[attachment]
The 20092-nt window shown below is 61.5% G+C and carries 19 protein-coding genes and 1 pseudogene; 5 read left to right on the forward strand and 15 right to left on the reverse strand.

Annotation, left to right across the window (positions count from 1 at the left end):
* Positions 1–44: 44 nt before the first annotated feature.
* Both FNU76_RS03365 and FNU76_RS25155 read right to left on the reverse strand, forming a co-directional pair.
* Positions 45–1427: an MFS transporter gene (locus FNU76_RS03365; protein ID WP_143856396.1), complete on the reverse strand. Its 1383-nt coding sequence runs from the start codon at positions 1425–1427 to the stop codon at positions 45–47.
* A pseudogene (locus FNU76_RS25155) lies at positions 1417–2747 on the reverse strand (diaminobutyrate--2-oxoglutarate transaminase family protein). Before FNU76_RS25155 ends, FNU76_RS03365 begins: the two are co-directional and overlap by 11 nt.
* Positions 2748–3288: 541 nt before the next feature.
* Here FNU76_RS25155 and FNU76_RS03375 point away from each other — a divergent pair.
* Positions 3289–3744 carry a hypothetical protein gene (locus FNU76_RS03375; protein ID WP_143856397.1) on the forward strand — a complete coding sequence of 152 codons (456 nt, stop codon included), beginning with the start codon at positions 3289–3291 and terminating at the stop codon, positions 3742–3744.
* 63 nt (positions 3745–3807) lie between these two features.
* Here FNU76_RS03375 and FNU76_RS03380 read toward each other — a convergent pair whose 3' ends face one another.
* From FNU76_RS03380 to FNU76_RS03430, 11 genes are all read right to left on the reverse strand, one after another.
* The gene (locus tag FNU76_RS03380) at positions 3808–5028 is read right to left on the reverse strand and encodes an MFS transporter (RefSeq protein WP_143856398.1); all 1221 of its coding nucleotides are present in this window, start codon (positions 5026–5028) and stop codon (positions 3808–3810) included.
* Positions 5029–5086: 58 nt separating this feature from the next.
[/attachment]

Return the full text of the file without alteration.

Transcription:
The 20092-nt window shown below is 61.5% G+C and carries 19 protein-coding genes and 1 pseudogene; 5 read left to right on the forward strand and 15 right to left on the reverse strand.

Annotation, left to right across the window (positions count from 1 at the left end):
* Positions 1–44: 44 nt before the first annotated feature.
* Both FNU76_RS03365 and FNU76_RS25155 read right to left on the reverse strand, forming a co-directional pair.
* Positions 45–1427: an MFS transporter gene (locus FNU76_RS03365; protein ID WP_143856396.1), complete on the reverse strand. Its 1383-nt coding sequence runs from the start codon at positions 1425–1427 to the stop codon at positions 45–47.
* A pseudogene (locus FNU76_RS25155) lies at positions 1417–2747 on the reverse strand (diaminobutyrate--2-oxoglutarate transaminase family protein). Before FNU76_RS25155 ends, FNU76_RS03365 begins: the two are co-directional and overlap by 11 nt.
* Positions 2748–3288: 541 nt before the next feature.
* Here FNU76_RS25155 and FNU76_RS03375 point away from each other — a divergent pair.
* Positions 3289–3744 carry a hypothetical protein gene (locus FNU76_RS03375; protein ID WP_143856397.1) on the forward strand — a complete coding sequence of 152 codons (456 nt, stop codon included), beginning with the start codon at positions 3289–3291 and terminating at the stop codon, positions 3742–3744.
* 63 nt (positions 3745–3807) lie between these two features.
* Here FNU76_RS03375 and FNU76_RS03380 read toward each other — a convergent pair whose 3' ends face one another.
* From FNU76_RS03380 to FNU76_RS03430, 11 genes are all read right to left on the reverse strand, one after another.
* The gene (locus tag FNU76_RS03380) at positions 3808–5028 is read right to left on the reverse strand and encodes an MFS transporter (RefSeq protein WP_143856398.1); all 1221 of its coding nucleotides are present in this window, start codon (positions 5026–5028) and stop codon (positions 3808–3810) included.
* Positions 5029–5086: 58 nt separating this feature from the next.